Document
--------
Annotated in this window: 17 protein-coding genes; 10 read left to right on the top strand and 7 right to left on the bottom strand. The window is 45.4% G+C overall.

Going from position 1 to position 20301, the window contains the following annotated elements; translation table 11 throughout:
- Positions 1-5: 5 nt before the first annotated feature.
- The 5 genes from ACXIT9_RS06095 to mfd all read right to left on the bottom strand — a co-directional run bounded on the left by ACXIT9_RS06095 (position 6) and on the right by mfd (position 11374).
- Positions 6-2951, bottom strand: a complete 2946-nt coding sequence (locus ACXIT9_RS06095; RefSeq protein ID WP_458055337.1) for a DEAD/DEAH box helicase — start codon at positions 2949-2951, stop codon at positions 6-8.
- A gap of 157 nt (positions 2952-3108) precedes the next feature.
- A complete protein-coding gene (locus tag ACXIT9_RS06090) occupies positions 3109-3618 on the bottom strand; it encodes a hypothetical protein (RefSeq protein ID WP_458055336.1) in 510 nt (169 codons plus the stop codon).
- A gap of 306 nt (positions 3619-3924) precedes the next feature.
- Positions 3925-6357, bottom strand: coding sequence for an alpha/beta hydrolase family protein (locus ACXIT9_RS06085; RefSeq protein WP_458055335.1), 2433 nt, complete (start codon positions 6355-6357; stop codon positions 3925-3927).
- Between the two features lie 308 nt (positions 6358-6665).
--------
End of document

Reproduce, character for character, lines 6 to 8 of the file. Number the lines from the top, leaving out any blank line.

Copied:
- A gap of 157 nt (positions 2952-3108) precedes the next feature.
- A complete protein-coding gene (locus tag ACXIT9_RS06090) occupies positions 3109-3618 on the bottom strand; it encodes a hypothetical protein (RefSeq protein ID WP_458055336.1) in 510 nt (169 codons plus the stop codon).
- A gap of 306 nt (positions 3619-3924) precedes the next feature.